What do those bearings ride on, anyway? Is the inner rim hardened or are they on a hardened ring?
I wonder what happens when the guy with the SB chevy powered monowheel gets on the brakes really hard?
I started another thread with a couple more monowheel vehicles. One of them, (the vehicle), is pretty funny.
|03-11-2007 07:39 AM|
pic' attached is from mickey's mono wheel link .....scroll about 3/4 down....there is a video link= the Hot Rod magazine pic?
tfeverfred, all these "mono's" are using a heavy fly wheel so as long as the motor is running, there is enough gyroscopic effect to be pretty stable with such a low center of gravity
twisted, I do have a bad case of CRS....thanks for correcting my mis-information
mikey, all I was trying to say is that most of the "engineering flaws" sited are silly......ex:
"in the muck"...duh, move the mount point so the chassis is suspended at the wheel centerline...look at the rear mount location on the choppers...Amen "should have" used shorter front forks for practicality
counterpoint?: BMW didn't spend "mega marks" to be ridiculed in public for bad engineering with their concept car
side note?: use it as an armature=ultimate "hybrid?"....it is easiest to apply as a electric motor
|03-10-2007 09:59 PM|
Billy is done with his 5th.
Didn't Billy Lane build the Psycho Billy bike in 02?
The original patent is held by Franco Sbarro, patented 9-28-93, after he debuted the idea at a car show in France in 1989.
So it was old news when Billy picked it up too.
I wonder how he is working around or with the patent?
Here is a link I found to some things called "monowheels".
It doesn't take alot of imagination to see that this really not a new idea at all. Scroll down a while to see more than a couple of examples of hubless wheels. They are big, but the idea is the same. Down towards the bottom is the mccean mono wheel, which I'll bet is the one tfever fred is talking about.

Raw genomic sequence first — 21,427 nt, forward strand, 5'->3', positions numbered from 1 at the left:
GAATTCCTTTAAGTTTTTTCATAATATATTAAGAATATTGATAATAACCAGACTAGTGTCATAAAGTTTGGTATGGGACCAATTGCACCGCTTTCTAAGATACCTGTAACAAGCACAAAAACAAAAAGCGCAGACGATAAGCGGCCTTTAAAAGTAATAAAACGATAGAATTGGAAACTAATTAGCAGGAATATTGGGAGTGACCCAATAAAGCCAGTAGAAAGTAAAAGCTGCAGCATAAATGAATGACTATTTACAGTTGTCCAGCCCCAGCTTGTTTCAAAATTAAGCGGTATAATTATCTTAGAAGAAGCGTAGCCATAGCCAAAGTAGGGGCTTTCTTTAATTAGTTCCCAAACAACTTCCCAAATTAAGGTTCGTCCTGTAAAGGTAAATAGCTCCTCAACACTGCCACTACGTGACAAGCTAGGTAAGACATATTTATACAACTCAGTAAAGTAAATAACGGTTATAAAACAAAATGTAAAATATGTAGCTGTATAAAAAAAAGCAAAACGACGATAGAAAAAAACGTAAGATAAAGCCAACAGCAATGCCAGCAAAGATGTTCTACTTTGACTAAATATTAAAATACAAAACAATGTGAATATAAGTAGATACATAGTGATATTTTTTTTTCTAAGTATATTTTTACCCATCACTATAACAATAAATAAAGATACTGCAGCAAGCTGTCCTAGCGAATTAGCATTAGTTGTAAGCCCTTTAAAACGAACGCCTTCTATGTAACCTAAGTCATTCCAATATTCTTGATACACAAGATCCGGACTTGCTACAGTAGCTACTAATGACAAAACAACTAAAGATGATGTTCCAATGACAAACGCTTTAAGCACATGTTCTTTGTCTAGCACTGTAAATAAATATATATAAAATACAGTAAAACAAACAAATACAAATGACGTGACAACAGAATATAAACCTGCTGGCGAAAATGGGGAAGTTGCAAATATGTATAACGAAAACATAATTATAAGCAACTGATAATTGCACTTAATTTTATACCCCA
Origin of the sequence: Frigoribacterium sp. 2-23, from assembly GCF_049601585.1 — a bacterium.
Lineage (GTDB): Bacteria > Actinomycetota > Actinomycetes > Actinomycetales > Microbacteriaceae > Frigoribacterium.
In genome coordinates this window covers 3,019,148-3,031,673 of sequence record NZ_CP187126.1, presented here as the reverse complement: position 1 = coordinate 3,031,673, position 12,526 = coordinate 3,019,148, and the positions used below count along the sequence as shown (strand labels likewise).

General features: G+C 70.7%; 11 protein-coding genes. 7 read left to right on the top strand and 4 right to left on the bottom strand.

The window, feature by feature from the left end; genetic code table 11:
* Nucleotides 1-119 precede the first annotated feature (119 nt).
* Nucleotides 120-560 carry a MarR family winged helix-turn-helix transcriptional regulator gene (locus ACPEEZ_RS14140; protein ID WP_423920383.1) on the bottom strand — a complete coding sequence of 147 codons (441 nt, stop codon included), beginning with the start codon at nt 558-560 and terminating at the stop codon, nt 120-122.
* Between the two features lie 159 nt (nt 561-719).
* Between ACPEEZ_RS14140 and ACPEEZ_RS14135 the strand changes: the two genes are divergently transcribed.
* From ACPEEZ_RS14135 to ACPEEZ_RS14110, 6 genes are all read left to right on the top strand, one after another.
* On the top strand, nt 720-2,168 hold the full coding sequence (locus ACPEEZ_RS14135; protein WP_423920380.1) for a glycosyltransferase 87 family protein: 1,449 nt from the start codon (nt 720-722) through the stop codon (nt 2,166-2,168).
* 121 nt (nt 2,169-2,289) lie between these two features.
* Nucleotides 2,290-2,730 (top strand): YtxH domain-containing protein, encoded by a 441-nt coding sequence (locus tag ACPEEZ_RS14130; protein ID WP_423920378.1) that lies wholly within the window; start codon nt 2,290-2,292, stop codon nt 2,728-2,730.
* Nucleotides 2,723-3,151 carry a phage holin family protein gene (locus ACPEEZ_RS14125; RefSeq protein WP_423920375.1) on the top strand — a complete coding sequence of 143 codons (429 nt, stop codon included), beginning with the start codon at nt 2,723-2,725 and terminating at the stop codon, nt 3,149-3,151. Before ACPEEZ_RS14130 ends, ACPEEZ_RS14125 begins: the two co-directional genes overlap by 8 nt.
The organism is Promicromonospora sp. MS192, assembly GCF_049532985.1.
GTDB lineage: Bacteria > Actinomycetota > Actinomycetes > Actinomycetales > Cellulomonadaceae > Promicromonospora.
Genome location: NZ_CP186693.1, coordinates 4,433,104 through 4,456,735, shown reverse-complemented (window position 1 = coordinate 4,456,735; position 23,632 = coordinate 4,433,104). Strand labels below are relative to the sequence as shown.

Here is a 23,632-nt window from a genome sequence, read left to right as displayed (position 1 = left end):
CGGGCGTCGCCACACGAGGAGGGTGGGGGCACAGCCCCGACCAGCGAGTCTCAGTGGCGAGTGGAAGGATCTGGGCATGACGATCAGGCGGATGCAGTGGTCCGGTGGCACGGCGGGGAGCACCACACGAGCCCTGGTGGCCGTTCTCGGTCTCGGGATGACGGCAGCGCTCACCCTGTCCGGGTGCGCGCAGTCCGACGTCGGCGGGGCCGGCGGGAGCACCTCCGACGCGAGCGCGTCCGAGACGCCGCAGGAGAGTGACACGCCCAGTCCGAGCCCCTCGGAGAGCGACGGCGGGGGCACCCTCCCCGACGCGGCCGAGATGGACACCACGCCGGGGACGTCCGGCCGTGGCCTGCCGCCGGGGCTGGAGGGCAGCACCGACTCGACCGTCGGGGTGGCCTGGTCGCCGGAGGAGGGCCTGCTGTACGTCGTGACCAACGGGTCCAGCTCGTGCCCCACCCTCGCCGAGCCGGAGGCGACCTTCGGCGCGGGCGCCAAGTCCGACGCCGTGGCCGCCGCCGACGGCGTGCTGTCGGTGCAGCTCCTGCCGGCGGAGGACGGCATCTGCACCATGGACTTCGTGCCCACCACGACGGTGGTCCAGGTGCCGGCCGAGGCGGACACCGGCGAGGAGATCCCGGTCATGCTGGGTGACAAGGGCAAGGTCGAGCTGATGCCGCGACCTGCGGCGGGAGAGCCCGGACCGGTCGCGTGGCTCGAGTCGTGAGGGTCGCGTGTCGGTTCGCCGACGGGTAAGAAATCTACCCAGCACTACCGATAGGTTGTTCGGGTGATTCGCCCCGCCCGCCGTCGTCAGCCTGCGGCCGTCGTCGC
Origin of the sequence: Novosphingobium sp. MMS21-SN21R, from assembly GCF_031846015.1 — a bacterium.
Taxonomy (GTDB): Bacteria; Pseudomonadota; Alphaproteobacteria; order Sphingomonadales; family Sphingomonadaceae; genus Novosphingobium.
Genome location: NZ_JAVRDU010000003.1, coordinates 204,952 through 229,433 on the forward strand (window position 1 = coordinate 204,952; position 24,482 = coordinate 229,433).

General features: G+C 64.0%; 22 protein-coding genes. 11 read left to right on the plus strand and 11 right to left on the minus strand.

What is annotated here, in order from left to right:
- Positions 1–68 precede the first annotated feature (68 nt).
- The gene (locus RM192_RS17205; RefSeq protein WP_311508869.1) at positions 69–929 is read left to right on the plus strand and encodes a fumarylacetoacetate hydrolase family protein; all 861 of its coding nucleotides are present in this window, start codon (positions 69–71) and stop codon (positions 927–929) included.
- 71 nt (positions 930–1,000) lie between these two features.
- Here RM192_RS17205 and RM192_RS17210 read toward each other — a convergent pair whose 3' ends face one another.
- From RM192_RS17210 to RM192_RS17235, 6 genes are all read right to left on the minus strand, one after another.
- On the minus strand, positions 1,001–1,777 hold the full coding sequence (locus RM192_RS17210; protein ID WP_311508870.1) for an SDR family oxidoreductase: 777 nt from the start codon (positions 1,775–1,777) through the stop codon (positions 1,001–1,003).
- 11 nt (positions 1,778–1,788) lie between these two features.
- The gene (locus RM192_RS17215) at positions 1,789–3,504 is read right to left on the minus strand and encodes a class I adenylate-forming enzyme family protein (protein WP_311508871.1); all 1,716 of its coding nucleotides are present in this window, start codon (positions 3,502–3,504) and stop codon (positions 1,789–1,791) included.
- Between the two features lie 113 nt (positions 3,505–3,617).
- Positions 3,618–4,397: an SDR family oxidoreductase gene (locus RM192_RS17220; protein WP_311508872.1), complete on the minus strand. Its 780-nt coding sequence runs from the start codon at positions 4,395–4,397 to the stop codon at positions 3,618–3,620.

|03-10-2007 07:32 PM|
|03-10-2007 05:12 PM|
|tfeverfred||There's a guy in this months issue of Hot Rod that has a wheel you ride inside of. It uses a car engine and basically all it is good for is being oddball. It is VERY unstable. I don't have the issue in front of me, but he is trying to sell them I believe.|
|03-10-2007 05:04 PM|
Not really fit for this site, so I'll post the link to a picture of that southpark "wheel".
Warning: typically disturbing southpark cartoon, but it was shown on primetime TV so you can make your own mind up..
I heard that the rim could be like an armature, while the drive was accomplished with electromagnets, (like a giant hubless electric motor), but what is the real advantage to creating a drive to accomodate the novelty of a hubless wheel?
|03-10-2007 04:58 PM|
I found a website that showed the first Billy Lane bike with a chain drive, it looked like a double roller.
It seems as though the only people who want to use this technology are ones who want it for it's looks. I found several motorcyle forums that once the thread about hubless wheels was posted, the questions about making their own hubless wheeled choppers, mini choppers and bicycles started. No one seemed interested in them as practical alternatives to a traditional wheel.
I found one site that a fellow actually said a few things about the engineering that I would concur with.
If you do a search for hubless wheel or hubless race bike you will find many references to how the company has been contacted about getting info about using the wheel on projects, and they don't reply at all. I believe is because they want to control every aspect of it's marketing.
A few years ago there was a discovery channel show about the original inventor, Franco Sbarro, showing off his invention , and it was equally hyped up. I watched it and was dissapointed that no test results were shown and no rider testimonials were given. It showed the guy riding the motorcycle around his property. Slowly. It looked like a sales pitch to me.
|03-10-2007 04:43 PM|
how it is best applied as a drive wheel is driving the rim itself (new thinking required)
you can buy a gas motor driven single hubless wheel vehicle......motor and seat are located in the empty center of the (?) 5' diameter hubless wheel...as an example....made in Norway?....was on Beyond Tomorrow/Science channel